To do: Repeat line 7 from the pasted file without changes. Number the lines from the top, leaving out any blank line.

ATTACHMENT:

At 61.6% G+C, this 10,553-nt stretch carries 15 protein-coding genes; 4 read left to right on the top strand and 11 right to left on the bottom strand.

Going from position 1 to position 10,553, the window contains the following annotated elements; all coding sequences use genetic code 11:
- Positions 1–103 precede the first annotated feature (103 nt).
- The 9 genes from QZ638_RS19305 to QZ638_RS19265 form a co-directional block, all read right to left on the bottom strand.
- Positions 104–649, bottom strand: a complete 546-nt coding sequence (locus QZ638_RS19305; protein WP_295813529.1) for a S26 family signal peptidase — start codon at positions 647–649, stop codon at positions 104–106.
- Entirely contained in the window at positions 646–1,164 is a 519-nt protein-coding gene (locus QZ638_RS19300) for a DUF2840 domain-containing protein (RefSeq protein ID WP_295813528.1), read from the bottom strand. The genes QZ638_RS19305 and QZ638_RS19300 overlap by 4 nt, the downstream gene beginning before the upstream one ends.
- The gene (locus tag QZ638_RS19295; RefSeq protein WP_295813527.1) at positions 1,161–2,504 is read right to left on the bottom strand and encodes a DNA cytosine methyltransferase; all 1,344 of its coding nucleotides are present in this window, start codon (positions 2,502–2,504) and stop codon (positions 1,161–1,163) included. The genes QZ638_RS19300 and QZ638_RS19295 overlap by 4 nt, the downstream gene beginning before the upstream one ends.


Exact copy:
- The gene (locus tag QZ638_RS19295; RefSeq protein WP_295813527.1) at positions 1,161–2,504 is read right to left on the bottom strand and encodes a DNA cytosine methyltransferase; all 1,344 of its coding nucleotides are present in this window, start codon (positions 2,502–2,504) and stop codon (positions 1,161–1,163) included. The genes QZ638_RS19300 and QZ638_RS19295 overlap by 4 nt, the downstream gene beginning before the upstream one ends.